Interesting development in a civil suit that should be getting more attention:
Five reporters must reveal their government sources for stories they wrote about Steven J. Hatfill and investigators’ suspicions that the former Army scientist was behind the deadly anthrax attacks of 2001, a federal judge ruled yesterday. The decision from U.S. District Judge Reggie B. Walton is yet another blow to the news industry as it seeks to shield anonymous sources who provide critical information — especially on the secret inner workings of government.
“The names of the sources are central to Dr. Hatfill’s case,” Walton wrote in a 31-page opinion.
The ruling is a victory for Hatfill, a bioterrorism expert who has argued in a civil suit that the government violated his privacy rights and ruined his chances at a job by unfairly leaking information about the probe. He has not been charged in the attacks that killed five people and sickened 17 others, and he has denied wrongdoing.
Hatfill’s suit, filed in 2003, accuses the government of waging a “coordinated smear campaign.” To succeed, Hatfill and his attorneys have been seeking the identities of FBI and Justice Department officials who disclosed disparaging information about him to the media. In lengthy depositions in the case, reporters have identified 100 instances when Justice or FBI sources provided them with information about the investigation of Hatfill and the techniques used to probe his possible role in anthrax-laced mailings. But the reporters have refused to name the individuals.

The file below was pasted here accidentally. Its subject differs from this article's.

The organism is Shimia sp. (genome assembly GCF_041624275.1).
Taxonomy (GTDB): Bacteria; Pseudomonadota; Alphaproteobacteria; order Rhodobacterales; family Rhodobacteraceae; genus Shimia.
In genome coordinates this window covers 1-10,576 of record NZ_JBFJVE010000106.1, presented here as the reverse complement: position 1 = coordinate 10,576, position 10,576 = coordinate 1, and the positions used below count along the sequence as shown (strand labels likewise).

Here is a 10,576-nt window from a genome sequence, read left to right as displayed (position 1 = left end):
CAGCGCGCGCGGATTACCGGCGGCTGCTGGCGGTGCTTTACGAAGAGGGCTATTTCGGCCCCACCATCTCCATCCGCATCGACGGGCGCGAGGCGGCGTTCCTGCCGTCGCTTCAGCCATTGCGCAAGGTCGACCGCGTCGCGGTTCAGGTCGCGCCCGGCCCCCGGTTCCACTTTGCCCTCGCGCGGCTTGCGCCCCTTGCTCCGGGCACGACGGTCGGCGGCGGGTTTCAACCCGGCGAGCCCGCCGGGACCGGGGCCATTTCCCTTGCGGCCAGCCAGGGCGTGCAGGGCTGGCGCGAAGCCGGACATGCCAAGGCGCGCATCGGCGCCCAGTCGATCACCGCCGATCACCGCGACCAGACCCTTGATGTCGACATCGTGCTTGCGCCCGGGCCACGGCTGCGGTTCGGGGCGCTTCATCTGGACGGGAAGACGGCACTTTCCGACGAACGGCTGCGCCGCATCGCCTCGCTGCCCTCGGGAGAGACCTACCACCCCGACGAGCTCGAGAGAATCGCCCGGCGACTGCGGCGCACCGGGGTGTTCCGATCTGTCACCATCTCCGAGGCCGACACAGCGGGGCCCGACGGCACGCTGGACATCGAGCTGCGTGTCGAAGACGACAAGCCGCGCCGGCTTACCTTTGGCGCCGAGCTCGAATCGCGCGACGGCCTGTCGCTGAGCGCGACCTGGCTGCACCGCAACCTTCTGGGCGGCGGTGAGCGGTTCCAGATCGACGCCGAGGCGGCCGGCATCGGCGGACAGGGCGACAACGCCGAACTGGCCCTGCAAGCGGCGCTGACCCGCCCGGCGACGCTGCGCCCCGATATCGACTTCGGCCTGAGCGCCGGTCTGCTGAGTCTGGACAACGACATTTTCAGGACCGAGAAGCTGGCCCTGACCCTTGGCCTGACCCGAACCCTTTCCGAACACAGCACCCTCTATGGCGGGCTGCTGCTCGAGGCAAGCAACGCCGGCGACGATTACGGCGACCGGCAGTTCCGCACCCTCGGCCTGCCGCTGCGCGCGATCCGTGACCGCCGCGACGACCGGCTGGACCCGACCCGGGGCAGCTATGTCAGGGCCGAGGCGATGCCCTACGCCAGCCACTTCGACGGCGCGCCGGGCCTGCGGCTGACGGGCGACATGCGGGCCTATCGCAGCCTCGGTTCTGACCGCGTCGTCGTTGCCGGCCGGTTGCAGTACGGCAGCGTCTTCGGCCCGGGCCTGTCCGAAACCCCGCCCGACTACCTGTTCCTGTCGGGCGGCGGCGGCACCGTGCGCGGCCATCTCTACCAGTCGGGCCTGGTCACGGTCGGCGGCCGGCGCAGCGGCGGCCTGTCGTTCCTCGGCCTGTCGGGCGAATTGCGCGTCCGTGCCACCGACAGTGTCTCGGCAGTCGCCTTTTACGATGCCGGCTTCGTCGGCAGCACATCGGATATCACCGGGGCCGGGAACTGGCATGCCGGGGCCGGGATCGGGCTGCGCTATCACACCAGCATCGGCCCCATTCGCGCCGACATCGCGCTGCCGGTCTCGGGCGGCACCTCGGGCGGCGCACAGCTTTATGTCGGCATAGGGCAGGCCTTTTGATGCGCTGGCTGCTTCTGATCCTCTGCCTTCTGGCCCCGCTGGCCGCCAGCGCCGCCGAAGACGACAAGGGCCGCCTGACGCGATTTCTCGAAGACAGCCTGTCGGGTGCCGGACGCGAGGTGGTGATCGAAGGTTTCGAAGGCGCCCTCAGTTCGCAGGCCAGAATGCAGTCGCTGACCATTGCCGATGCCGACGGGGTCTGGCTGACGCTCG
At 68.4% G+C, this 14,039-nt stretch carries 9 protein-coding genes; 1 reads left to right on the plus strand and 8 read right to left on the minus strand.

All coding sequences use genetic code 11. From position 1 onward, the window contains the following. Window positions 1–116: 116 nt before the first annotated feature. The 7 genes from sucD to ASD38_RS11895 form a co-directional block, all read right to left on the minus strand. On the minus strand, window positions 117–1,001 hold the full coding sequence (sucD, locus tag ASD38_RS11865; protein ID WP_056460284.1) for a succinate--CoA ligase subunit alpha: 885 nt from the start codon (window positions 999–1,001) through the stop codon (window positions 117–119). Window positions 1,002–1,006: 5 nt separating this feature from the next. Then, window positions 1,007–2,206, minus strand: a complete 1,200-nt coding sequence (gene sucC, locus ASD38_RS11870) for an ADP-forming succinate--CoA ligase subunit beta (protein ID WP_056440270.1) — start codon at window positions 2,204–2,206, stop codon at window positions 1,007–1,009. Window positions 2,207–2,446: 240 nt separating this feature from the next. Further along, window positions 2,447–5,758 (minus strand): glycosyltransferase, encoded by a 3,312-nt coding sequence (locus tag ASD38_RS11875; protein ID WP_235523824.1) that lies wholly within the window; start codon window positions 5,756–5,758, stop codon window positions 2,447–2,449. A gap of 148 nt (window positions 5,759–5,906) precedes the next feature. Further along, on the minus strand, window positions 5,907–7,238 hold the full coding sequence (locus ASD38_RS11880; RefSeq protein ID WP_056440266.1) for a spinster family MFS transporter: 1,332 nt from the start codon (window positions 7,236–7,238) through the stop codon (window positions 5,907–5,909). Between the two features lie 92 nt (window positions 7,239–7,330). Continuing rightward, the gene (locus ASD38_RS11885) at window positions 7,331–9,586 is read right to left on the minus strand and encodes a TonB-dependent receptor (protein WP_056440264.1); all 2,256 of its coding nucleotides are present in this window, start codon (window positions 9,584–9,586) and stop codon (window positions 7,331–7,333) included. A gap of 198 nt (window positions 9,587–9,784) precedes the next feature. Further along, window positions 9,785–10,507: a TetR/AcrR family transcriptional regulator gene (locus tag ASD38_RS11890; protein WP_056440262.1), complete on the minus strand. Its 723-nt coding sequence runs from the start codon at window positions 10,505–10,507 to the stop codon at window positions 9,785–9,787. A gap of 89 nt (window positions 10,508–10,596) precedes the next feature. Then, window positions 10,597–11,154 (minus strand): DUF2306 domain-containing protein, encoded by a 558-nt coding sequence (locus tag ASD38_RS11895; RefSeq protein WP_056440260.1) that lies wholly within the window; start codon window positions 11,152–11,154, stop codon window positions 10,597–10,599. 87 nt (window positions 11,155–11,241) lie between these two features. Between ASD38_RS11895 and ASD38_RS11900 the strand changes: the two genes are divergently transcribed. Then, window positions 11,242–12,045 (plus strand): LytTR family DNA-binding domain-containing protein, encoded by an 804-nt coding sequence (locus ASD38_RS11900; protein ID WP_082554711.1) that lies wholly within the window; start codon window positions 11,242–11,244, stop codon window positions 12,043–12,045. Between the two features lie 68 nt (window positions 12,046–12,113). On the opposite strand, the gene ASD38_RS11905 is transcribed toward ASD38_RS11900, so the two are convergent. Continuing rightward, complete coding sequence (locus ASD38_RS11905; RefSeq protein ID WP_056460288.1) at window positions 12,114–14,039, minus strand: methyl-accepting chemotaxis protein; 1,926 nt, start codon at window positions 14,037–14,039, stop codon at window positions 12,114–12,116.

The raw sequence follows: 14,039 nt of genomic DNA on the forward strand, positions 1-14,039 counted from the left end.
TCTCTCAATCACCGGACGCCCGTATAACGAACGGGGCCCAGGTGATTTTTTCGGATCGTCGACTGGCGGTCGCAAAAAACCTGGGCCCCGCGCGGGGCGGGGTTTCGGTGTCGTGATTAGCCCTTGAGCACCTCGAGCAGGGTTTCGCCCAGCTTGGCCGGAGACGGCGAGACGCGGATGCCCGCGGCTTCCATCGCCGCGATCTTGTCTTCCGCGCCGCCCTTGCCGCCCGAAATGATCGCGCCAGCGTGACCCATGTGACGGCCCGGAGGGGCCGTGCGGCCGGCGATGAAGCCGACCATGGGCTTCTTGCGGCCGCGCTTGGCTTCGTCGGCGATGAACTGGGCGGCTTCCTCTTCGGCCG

The decision means that five journalists — Allan Lengel of the Washington Post; Michael Isikoff and Daniel Klaidman, both of Newsweek; Toni Locy, formerly of USA Today; and James Stewart of CBS News — are under instruction from the court to answer specific questions about who provided them with information about the investigation’s focus on Hatfill.
This seems rather significant. I’ll leave it to the legal eagles to say whether the ruling has a chance of holding up. I’ll just say this: All of sudden the penumbra crowd is not so fond of the penumbras:
Walton declined to recognize the existence of a federal common law privilege for reporters. Also, the judge broadly defined the kinds of information that, if released, would violate the Privacy Act to include almost anything specific to Hatfill and suspicions about him. Media lawyers argued the Privacy Act was not intended to apply to the information they reported about Hatfill.
Glenn Reynolds observes:
“There’s no constitutional reason for these sources to be protected, and no other good reason that I can see. The press’s abuse of anonymous sources is in the process of generating considerable blowback, and rightly so.”
How quickly the unsolved anthrax attacks have faded from public memory. We’re nearing the sixth anniversary of 9/11, but nowhere near solving the anthrax terrorism that occurred in the wake of the suicide plane missions. 22 injured, five dead. And no clue:
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